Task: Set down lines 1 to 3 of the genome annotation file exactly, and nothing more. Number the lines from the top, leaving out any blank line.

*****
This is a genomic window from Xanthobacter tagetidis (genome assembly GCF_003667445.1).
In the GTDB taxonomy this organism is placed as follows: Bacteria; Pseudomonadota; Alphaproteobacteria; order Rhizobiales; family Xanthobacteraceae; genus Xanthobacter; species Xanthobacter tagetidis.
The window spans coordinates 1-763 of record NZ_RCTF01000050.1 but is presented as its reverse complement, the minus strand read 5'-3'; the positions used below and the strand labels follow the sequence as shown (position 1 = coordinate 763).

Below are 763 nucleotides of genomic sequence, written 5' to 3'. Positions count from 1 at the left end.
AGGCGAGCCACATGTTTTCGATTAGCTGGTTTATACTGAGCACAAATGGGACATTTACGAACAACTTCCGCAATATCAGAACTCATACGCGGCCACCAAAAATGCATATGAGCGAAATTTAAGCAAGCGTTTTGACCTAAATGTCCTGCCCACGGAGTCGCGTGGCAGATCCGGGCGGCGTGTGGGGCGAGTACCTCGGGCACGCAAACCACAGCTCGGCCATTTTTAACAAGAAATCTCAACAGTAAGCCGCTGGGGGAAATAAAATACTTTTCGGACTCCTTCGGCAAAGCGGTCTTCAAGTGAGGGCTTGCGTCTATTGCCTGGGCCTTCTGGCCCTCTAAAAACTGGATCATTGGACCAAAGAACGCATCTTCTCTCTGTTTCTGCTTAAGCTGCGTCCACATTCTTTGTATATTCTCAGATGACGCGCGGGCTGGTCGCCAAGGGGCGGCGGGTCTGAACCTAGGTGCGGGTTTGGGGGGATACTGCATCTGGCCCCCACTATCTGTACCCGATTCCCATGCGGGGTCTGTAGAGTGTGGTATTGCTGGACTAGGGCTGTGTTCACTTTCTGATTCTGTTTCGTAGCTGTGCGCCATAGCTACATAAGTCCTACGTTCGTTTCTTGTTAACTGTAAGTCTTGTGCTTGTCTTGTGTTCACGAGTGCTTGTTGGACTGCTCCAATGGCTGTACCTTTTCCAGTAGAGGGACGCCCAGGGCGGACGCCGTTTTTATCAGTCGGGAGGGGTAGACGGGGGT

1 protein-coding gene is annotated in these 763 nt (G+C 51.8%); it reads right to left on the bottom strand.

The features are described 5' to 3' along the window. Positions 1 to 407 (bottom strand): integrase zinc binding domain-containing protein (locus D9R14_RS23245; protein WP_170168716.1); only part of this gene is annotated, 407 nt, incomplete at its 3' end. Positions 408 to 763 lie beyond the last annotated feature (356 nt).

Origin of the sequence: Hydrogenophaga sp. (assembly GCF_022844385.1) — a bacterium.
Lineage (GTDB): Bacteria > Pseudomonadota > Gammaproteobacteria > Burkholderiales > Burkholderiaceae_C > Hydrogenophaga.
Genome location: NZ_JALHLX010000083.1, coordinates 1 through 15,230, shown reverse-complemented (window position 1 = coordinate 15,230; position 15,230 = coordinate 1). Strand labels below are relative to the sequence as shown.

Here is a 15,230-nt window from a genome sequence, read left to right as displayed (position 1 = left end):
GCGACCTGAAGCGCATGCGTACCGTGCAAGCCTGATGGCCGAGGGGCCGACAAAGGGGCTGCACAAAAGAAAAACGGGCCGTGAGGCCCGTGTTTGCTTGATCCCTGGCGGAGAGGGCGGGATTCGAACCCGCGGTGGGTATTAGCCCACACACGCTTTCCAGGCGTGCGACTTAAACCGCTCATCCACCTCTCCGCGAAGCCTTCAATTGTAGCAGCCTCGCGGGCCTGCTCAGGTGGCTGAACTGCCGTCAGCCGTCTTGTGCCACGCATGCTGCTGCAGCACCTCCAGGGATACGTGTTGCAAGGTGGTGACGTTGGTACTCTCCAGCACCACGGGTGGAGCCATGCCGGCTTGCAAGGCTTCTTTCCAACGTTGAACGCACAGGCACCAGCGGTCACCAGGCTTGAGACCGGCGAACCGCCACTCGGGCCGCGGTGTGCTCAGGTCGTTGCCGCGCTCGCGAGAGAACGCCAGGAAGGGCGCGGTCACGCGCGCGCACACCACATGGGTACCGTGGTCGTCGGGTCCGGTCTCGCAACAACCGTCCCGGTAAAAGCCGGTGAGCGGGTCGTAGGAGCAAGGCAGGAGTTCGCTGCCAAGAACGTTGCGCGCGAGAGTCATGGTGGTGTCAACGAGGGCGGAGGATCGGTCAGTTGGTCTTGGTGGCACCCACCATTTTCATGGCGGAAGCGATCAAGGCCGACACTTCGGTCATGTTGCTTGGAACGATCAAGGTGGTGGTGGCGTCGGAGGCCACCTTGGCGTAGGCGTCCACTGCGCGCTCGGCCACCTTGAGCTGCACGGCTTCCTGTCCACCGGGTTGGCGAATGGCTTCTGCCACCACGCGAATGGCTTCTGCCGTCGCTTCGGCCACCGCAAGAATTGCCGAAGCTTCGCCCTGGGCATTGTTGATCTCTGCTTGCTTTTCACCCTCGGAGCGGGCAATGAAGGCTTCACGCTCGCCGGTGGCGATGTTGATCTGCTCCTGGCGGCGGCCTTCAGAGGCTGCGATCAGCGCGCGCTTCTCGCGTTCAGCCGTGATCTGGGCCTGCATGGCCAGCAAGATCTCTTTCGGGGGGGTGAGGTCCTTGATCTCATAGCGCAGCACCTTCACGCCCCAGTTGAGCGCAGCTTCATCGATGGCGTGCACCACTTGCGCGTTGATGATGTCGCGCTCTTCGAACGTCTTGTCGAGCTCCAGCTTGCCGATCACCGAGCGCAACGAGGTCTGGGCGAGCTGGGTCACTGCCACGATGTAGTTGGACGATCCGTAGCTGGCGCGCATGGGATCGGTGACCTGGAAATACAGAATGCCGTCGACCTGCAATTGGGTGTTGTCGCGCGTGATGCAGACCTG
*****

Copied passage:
This is a genomic window from Xanthobacter tagetidis (genome assembly GCF_003667445.1).
In the GTDB taxonomy this organism is placed as follows: Bacteria; Pseudomonadota; Alphaproteobacteria; order Rhizobiales; family Xanthobacteraceae; genus Xanthobacter; species Xanthobacter tagetidis.
The window spans coordinates 1-763 of record NZ_RCTF01000050.1 but is presented as its reverse complement, the minus strand read 5'-3'; the positions used below and the strand labels follow the sequence as shown (position 1 = coordinate 763).